Young children are currently being ‘bombarded’ by junk food ads, study has found

Boy Eating Cheeseburger

Campaigners want a ban on junk meals ads to be extended to the whole broadcast output shown ahead of the 9pm watershed. Photograph: Jean Michel Foujols/Corbis

Children are getting “bombarded” with as a lot of as eleven advertisements for junk meals during an hour’s viewing of family-orientated television shows this kind of as X-Factor, The Simpsons and Hollyoaks, study has located.

Campaigners are calling for the ban on the marketing of items higher in sugar, salt or unwanted fat – which at the moment only applies in the course of children’s programmes – to be extended to the whole broadcast output shown before the 9pm watershed. An alliance of organisations, Action on Junk Food Marketing, is urging ministers to near what it calls “a glaring loophole in junk meals advertising and marketing”.

The findings stem from an analysis of 784 adverts on well-liked ITV and Channel four displays throughout 20.75 hours of programming amongst October and December 2013 by Rosa Whalen and Emma Boyland of Liverpool University’s psychological sciences department. KFC, Lindt, Haribo, Coca-Cola and Cadbury, as well as the Aldi and Morrisons supermarket chains, have been amongst the manufacturers marketing their products.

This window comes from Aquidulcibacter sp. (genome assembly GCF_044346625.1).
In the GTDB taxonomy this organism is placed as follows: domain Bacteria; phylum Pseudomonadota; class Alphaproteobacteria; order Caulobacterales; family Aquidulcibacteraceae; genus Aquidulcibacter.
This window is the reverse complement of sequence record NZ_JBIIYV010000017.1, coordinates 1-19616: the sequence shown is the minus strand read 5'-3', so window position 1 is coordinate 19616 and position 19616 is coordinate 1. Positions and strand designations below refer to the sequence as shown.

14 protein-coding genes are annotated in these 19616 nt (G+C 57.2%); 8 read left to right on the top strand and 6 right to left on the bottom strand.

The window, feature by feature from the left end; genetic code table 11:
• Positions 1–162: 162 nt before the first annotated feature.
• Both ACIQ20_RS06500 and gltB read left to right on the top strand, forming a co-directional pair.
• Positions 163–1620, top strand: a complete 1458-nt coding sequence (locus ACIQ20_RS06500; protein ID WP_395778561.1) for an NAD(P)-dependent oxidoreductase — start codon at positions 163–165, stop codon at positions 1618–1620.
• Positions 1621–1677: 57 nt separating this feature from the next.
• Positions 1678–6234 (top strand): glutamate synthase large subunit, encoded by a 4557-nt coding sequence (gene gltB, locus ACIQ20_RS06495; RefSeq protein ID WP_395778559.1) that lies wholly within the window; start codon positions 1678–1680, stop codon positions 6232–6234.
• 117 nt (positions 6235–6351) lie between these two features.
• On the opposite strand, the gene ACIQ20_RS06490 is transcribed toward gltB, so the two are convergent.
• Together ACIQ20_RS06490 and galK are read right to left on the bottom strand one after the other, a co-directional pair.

“Parents will not assume their children to be bombarded with advertisements for unhealthy meals during primetime tv, but which is specifically what transpires,” explained Simon Gillespie, chief executive of the British Heart Basis.

A government spokesman said the principles had been becoming kept below overview and it recognised the calls for improved restrictions on junk foods promoting.

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